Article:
We addressed him timidly asking for information. Solemnly he looked us up and down, from head to toe. His face clearly revealed a mixture of disgust and contempt but he knew he could not neglect his duty. He explained to us reluctantly the procedure we had to follow to access the documents. In brief, we had to fill out a form indicating their exact “coordinates” within the archive. Then, an operator started to travel through the labyrinth of the archive which consisted of 80 km of shelves.

Millions of documents are stored in the archive (source:×360.png)

After a while, he surfaced from this disarray with the documents we requested lying on the top of a cart. They were in a large folder that was then put on a wide table in a different room. We were escorted there where we were told how to handle it. We were allowed to flip it through ourselves but we had to follow some rules to avoid damaging it.

When we started to browse through the folder, we realized that it included a lot of different documents. We knew from the book’s bibliographic index that the papers we were looking for were maps. They were hand-drawn by a sort of notary who was in charge officially of measuring some plots (if I understood correctly, to settle a dispute between landowners). The measurements were carried out with the help of two “surveyors” (called meriga in the original document), one of whom was named Antonio Marson.

All of the documents in the folder were handwritten in the seventieth and in the eighteenth centuries, and most of them were maps.  Therefore, it wasn’t that easy to identify the papers of interest but, after a while, we finally came across the right ones.

Handling and reading these documents was like entering a time machine. On the map, we could read the names of some roads and buildings which we still use nowadays. With the help of our imagination, we tried to picture in our mind how the town looked at that time. The documents were quite large (615x440mm and 580x445mm) and the hand-drawn maps were accompanied by textual notes describing the measurement process and, if I understood correctly, the fees that were charged. Even though the language used is quite similar to contemporary Italian, I couldn’t understand all of the words. Right now, I am still thinking about finding someone who can help to translate the texts into a more readable form. As a matter of fact, I would have loved to publish the documents here but, unfortunately, I am not allowed! The reason why I can’t do that is worth hearing.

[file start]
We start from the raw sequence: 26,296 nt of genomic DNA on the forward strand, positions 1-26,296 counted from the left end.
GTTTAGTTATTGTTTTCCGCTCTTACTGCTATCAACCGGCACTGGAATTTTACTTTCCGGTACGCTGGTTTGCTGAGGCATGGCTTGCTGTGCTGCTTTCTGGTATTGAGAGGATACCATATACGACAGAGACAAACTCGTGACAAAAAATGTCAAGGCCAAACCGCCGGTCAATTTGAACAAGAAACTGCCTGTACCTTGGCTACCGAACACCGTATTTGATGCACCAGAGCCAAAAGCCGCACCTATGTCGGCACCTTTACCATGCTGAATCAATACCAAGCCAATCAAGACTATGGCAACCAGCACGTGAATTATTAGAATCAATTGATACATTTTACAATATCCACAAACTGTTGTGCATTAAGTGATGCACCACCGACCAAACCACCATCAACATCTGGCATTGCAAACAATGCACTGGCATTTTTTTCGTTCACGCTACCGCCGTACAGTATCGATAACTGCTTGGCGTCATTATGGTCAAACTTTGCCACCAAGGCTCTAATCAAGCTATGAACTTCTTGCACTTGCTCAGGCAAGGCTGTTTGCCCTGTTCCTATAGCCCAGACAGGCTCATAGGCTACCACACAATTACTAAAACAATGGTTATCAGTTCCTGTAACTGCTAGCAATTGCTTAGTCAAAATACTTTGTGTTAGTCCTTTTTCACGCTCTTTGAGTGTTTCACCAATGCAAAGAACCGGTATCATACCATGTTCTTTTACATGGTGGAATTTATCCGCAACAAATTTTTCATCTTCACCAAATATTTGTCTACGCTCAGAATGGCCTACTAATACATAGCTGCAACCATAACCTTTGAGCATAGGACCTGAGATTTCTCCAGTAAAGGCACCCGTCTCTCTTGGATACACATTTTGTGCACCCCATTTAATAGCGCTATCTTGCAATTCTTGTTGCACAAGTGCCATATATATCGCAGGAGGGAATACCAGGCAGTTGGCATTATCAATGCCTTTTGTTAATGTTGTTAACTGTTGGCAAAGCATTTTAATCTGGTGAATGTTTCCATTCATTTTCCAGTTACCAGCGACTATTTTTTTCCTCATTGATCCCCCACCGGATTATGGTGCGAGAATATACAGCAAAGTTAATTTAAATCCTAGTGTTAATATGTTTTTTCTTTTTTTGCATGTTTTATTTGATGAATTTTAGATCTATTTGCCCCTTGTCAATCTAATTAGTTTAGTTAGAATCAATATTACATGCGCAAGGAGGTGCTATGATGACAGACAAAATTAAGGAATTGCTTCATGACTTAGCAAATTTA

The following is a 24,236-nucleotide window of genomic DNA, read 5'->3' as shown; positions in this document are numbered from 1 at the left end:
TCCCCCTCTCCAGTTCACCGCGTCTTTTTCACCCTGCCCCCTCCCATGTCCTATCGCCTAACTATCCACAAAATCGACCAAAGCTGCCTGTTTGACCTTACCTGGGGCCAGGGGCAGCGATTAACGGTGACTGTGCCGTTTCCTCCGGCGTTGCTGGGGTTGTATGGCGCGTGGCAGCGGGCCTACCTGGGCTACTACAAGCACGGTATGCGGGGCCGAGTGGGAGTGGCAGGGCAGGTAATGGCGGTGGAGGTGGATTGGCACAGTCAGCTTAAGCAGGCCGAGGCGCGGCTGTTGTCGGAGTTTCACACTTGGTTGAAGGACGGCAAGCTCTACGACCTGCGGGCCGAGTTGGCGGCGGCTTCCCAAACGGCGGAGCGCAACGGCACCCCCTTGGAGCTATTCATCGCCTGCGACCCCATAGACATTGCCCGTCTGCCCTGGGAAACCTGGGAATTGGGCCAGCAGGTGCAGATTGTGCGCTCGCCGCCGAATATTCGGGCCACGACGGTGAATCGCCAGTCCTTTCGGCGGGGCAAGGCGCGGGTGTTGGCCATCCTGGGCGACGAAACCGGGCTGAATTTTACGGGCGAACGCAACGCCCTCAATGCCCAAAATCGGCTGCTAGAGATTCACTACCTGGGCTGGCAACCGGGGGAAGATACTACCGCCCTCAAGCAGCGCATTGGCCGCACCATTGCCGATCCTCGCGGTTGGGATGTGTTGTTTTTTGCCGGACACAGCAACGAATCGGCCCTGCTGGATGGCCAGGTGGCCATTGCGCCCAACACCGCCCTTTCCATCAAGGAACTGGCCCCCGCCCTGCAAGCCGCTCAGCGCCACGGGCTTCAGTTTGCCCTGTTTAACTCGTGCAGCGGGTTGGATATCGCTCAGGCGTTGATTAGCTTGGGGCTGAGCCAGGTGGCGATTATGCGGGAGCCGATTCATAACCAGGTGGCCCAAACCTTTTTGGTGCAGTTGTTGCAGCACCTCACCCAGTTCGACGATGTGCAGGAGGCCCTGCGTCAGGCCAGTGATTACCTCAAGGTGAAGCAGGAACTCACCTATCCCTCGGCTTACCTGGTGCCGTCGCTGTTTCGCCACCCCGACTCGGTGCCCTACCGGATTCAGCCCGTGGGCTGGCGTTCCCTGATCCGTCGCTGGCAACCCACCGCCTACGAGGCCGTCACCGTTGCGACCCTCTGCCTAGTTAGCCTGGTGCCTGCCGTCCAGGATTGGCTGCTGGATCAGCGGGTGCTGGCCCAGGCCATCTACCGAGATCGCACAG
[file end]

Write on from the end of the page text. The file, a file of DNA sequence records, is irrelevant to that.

Several years ago, the archive started to digitalize all the documents to access them more easily. Nevertheless, at the time of our visit, the documents we accessed were not digitalized yet. That’s why I paid 132.50 to get a digital copy of them. The documents belong to the Italian State as the archive is a public institution. To me, it means they belong to all of the Italian citizens who should therefore be able to access them freely. As I also paid to get them in digital format, I thought naively that I could publish them without any restriction. Instead, for some incomprehensible reason, I’m not allowed to. This is just another example of why it is so difficult to explain Italy to strangers …


Anyway, to date, I still don’t know if Antonio Marson is one of my ancestors. But I met some people recently who can help me to find out. I think there will be further developments, as I find all of this more and more intriguing. Stay tuned!